Colonial Australian Popular Fiction: A Digital Archive
Colonial Australian Popular Fiction is an online bibliography and digital archive that gathers together for the first time a wide range of vibrant colonial writing that has previously been difficult to access. This archive began as part of a larger ARC-funded project based at the University of Melbourne, Australia, which has been examining the history of Australian popular or genre fiction from the early to late colonial period.
Australian Sound Design Project
The Australian Sound Design Project (ASDP) has pioneered the interdisciplinary field of sound design in public space through its website, database, publications, exhibitions and public advocacy. The original works of over 200 sound designers, artists and composers have been published in sound text and image in the gallery... These free and accessible research tools, the text, graphics, video, sound, two advanced search engines and multi-media refereed articles have been used by academics and the public sector to source information, and as a basis for sound courses worldwide.
Australian Women’s Register
The searchable-on-line Australian Women’s Register is a valuable and growing source of biographical data about Australian women and their organisations, with hyper-links to the archival repositories and libraries where their records are held and to other sources of information. You can search by functional classification, for example, ‘P’ covers physicists, politicians, pharmacists, pacifists and many more. The register contains 7023 entries with references to 4273 archival resources, 8934 published resources and 1276 digital resources.
Childhood, Tradition and Change
Childhood, Tradition and Change is a nation-wide study that documents and analyses the historical development of Australian children’s playlore over a fifty year period. Funded by the Australian Research Council Linkage Project Scheme, with support from the University of Melbourne, Deakin University, Curtin University of Technology, the National Library of Australia and Museum Victoria, research for the project was carried out over four years (2007-2010). A team of experienced fieldworkers travelled to primary schools in every Australian state and territory to collect material that forms the basis of a new archive of Australian children’s folklore.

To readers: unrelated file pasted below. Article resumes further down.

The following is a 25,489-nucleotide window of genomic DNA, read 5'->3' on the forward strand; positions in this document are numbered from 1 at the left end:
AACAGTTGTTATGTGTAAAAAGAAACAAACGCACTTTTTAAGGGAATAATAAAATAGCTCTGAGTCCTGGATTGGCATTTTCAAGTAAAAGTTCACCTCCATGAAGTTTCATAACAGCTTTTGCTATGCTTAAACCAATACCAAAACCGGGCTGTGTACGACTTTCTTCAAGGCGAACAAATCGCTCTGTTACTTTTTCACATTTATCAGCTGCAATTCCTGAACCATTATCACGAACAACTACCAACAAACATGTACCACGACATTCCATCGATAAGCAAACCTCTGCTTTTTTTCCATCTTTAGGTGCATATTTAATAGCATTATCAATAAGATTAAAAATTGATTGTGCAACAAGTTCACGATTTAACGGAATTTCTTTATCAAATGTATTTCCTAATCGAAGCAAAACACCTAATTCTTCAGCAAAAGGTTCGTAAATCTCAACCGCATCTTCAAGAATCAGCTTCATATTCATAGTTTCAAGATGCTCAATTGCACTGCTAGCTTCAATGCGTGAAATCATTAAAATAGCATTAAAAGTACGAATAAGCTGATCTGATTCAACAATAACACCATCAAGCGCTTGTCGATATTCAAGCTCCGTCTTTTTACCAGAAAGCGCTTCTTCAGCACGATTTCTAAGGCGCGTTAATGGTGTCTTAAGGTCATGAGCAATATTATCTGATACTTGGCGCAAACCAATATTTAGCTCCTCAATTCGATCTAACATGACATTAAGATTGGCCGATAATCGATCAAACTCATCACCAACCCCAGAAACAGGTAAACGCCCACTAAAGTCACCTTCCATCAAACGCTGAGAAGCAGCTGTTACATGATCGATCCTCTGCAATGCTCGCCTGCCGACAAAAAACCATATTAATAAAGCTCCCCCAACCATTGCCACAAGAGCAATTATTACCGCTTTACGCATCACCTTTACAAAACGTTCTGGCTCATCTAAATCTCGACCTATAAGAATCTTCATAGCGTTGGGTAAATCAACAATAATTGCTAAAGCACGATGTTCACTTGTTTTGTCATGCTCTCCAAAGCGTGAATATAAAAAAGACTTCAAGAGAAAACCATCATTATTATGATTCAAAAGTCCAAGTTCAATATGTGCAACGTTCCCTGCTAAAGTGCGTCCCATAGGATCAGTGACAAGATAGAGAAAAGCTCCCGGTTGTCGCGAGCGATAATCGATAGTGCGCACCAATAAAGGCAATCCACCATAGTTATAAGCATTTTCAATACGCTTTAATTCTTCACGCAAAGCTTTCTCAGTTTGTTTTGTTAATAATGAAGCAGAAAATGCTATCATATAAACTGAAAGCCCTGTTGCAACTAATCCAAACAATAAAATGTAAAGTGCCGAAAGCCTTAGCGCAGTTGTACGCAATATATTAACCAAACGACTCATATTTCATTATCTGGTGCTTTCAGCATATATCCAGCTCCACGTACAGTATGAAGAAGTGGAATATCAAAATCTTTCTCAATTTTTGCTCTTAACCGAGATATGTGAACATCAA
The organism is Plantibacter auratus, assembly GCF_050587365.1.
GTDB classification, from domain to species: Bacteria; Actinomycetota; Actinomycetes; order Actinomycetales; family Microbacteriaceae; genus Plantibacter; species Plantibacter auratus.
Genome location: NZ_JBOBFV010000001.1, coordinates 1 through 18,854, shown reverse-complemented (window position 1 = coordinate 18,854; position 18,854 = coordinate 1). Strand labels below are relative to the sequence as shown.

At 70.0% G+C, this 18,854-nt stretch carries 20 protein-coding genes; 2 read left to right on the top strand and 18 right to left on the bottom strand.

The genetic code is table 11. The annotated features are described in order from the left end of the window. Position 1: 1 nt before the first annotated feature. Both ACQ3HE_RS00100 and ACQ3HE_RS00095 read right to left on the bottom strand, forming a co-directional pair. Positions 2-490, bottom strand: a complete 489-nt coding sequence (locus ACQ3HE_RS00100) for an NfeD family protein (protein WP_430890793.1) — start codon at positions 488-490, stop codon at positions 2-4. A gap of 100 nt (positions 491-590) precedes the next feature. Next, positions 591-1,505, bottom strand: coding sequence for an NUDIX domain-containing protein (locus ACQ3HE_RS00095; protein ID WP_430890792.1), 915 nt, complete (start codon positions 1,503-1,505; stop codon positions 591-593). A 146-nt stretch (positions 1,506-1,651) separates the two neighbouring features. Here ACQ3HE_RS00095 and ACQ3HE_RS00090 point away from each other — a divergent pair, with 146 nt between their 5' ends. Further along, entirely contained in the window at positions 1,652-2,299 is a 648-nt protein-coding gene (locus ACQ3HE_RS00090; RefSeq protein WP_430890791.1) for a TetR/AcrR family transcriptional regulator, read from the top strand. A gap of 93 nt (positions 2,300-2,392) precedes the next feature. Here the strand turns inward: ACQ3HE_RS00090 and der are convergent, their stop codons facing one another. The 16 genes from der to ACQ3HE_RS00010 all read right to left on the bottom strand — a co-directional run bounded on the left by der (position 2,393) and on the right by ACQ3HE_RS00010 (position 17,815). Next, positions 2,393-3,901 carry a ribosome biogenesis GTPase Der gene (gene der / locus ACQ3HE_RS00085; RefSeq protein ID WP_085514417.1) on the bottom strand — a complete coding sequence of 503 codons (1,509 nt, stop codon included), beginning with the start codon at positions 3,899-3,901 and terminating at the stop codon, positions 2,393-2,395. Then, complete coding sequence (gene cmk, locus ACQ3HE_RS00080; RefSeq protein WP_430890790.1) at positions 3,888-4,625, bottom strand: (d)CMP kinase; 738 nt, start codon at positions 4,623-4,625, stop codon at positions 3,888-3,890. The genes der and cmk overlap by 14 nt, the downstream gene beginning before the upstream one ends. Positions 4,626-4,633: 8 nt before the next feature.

Early Modern Disaster
The aim of this website is to provide information on the Australian Research Council funded project Reading the Signs: disaster, apocalypse and demonology in European print culture, 1450-1700. Violent religious conflict, apocalyptic speculation and heightened fears of diabolical threat were critical themes in the stories and images of natural disaster that rolled off German, French, Dutch, Austrian and Swiss presses in the first two centuries of print. The project aims were to provide a systematic and comparative study of the representation, meaning, impact and control of such disasters in early modern European culture; and to assess the resilience of religious frameworks in a period when views of nature were becoming more secular.
eGold – a Nation’s Heritage: Electronic encyclopedia of gold in Australia
This website celebrates Castlemaine and Ballarat as founding pieces of the gold story, and promotes sites across Australia where people can see and experience part of the story. It is a living resource for those interested in family or local history, technology or material culture, and is tailored to the needs of students, scholars, enthusiasts, visitors and the general public. Telling the story of gold through images, stories and multimedia interactives, it connects individual stories to the wider historical themes of global gold rushes, global migration flows, building the Australian nation and democratic change during the gold rushes.
eMelbourne: Encyclopedia of Melbourne online
The Encyclopedia is an A to Z reference work covering the city’s history from pre-European settlement up to the present day. Alphabetical entries range from short factual summaries about places, institutions and events, through to extended survey articles on key topics such as Architecture, Aboriginal Melbourne, Economy, Foundation and Early Settlement, Law and Order, Literature, Science, Sport, Suburbia, Theatre and Transport. The online Encyclopedia of Melbourne – eMelbourne – contains the full text of the print volume, with additional text and digital resources.